gahhhhh, I am not alone, but we can’t dress ourselves apparently.
The strange thing is that I have seen the updated ASTM measurements from data collected over the last few years and the sizing is just a smidge shorter in the CF and CB neck to waist area than in previous decades. We are mainly talking 1/8-1/4″ for the most part so it’s really not much of a change but that just makes me question where the heck the measurements are coming from that these companies are using to make their blocks. ughhhhhhhhhhh
That is my rant for the weekend, now if you will excuse me I am hoping to find a lovely floral print sheet and perhaps some brooches to complete my ensemble for the week.
I myself prefer a longer and skinnier needle for most projects. I guess I have lost/broken all of my favorite needles since all of them have seemed “just not right” lately.
My latest project is a friend’s dress that involves a lovely chiffon overlay. I rejoiced when I found the perfect needle for this project! A super duper skinny beading needle! I am pretty sure I bought this pack of John James’ and couldn’t actually use it for the beads I intended… but luckily I held on to it.
see how thin it is compared to the others I had! Perfection. These needles are sharp and flexible, I have a tendency to put a little bend in mine. I have had other thin needles that just snap but these are pretty magical and have a springiness to them.
Now I know these won’t be the best for every situation but for this project… it will slice through 5 layers of light-midweight fabric like buttahhhhh.
Any other needle suggestions out there? What are your favs?
First off I would like to wish you a Happy Saturday! I have been looking forward to this weekend for a long time. Why? Sometimes you need a weekend without anywhere to be or anything to do (except projects of course.)
I wanted to share another thrift store barrel chair update – this project has actually been going very fast…when I work on it that is. I probably could have done the whole thing over a weekend but I guess I am on the 3 month plan?
So I have decided to pseudo slip cover then upholster the chair, this was how it was originally done anyway. I found this fabulous silver quilted curtain panel at BB&B a while ago that was marked down to $6 for this tiny like stain (stain that washed right out.)
*If you are trying to find fabric never underestimate the power of premade items, it may end up cheaper than any length of fabric. Think curtain panels, shower curtains, table cloths, etc.
My panel was 120″ long… you can’t find nice fabric for under $2 a yard (or if you can please share your secret!)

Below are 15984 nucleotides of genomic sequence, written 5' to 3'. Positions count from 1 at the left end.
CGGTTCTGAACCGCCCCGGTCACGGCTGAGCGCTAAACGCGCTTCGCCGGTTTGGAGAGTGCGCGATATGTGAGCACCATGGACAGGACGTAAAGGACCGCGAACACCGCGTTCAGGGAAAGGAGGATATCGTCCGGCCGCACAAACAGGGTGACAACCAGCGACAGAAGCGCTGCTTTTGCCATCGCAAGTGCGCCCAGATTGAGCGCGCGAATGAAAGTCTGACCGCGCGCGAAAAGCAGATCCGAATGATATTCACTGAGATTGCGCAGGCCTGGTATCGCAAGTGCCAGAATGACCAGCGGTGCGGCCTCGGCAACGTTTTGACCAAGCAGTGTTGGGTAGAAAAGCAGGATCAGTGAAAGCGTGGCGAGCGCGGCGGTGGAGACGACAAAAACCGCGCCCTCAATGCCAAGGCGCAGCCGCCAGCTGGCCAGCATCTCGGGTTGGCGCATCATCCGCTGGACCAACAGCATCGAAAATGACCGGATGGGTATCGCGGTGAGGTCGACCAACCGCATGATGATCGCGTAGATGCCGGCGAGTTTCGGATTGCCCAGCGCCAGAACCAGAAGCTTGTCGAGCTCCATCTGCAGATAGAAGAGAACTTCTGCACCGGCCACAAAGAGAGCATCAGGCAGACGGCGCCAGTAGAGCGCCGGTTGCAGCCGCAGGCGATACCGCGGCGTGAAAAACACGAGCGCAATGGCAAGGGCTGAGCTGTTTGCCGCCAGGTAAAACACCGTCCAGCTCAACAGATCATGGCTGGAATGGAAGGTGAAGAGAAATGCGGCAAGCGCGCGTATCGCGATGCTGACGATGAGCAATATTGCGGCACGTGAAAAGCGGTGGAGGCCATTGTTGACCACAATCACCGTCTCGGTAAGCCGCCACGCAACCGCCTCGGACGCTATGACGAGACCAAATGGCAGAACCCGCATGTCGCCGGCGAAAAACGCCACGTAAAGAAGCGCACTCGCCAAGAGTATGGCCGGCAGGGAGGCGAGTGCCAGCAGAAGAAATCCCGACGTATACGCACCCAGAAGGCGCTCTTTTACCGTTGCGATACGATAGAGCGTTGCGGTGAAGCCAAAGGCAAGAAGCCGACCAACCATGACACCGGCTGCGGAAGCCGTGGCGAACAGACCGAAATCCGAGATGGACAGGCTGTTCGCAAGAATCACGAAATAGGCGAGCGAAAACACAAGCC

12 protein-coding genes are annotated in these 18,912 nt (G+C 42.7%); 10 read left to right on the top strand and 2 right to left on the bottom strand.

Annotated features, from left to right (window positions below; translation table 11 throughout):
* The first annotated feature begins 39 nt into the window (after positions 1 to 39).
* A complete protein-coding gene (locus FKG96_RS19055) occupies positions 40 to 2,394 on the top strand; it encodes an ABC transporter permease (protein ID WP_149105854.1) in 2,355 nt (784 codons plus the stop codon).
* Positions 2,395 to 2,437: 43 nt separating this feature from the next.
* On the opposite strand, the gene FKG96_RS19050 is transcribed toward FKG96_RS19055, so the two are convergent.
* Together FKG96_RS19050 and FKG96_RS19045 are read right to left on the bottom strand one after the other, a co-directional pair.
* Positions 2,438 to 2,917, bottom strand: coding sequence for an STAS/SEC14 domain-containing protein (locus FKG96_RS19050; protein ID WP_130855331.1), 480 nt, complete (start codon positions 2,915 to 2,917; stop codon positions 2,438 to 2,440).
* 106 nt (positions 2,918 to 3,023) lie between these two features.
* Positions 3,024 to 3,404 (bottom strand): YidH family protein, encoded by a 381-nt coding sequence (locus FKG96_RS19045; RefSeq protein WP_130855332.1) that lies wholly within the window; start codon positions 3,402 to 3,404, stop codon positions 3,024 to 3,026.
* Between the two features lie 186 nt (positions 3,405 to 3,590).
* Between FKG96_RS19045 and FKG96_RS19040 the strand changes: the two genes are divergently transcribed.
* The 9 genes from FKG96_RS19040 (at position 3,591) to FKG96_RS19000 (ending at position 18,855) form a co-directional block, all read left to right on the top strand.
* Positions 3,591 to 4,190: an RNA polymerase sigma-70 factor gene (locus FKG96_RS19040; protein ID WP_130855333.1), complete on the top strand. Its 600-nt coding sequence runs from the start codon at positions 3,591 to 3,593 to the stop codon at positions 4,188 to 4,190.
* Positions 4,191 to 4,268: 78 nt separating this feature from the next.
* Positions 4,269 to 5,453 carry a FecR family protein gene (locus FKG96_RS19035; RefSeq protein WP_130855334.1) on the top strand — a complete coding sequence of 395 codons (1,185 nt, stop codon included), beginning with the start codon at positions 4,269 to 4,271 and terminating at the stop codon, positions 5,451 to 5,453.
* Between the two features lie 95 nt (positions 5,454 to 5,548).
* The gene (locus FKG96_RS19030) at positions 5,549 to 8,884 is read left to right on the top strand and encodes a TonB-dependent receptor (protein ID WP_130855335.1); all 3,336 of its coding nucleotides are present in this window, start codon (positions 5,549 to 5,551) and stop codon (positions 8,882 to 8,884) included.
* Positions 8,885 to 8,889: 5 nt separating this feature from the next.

Anyway silver pattern means that cutting out my pieces will be a little trickier.
1. I have to be aware of the pattern, or your eyes will alert you to something very wrong when yo are all done.
2. I have to cut all my pieces in the same direction (even if there was no pattern, any kind of shiny fabric has a “nap” and if you change the direction of your pieces the you might as well have you used 2 different colors of fabric)
This applies if you are making clothing as well – so general fabric matching tips!
Anyway I had my pattern pieces laid out and I found where the widest section of the chair was (closer to the top) and drew a line across my pieces at this spot. This is where you want your pattern to match. When I say match I don’t really care about what it looks like at the seams, you can’t have a perfect match to the actual motif if you have any shaped seams so don’t stress yourself out!
What really matters is that this line/point is on the same area of the motif for each pattern piece – visually you will see your seams but there will be a continuous run horizontally of your pattern across this chosen point (and for the most part it will fall into place elsewhere.)
does that make sense? think if you had a striped fabric and the stripes were going horizontal – you would want your red stripe to match with the red stripe at the seam otherwise complete chaos would be unleashed on your eyeballs.
I know the motif on my fabric is a little hard to see but it was pretty easy, I could draw a straight line through the diamonds and match it with my straight line on my pattern pieces.
If you are working on clothing, again pick some of the most prominent areas to use as a standard match point such as your bust line or hips.
*I know I previously said not to worry about what happens to the motif at your seam but I lied, just don’t think you need to try to match one half of a flower with the other half (or whatever your fabric may look like.) I would however just keep an eye on the surroundings of your seam, you may have a large motif and it can look a little awkward if you end up with the same piece of the motif close together. Practice Practice, and you will get it.
This morning while grabbing some fabric from my retired sewing room (attic), I discovered 2 things:
1. Our annual spring tenants, Doug and Lucy of the canadian geese variety have taken up their original nest from 2011 which happens to be right outside of my attic window (let’s hope the eggs hatch this year!)
and 2. My favorite sewing book was buried and hiding upstairs!
I love this sewing booklet from Simplicity Patterns – I got it from my mom but being from 1949 it probably belonged to my grandmother first.
I have a few basic sewing books (and many specialty) but by far the 87 pages of adorable illustrations is my go-to for most sewing needs. “Helpful Hints for Beginners and Experts” definitely sums up this book as it covers all the basics but leaves out some info that I feel has been lost in some modern publications.
While every sewing book has it’s place, I love the ease and chart-filledness of this one. What are your favorite sewing resources?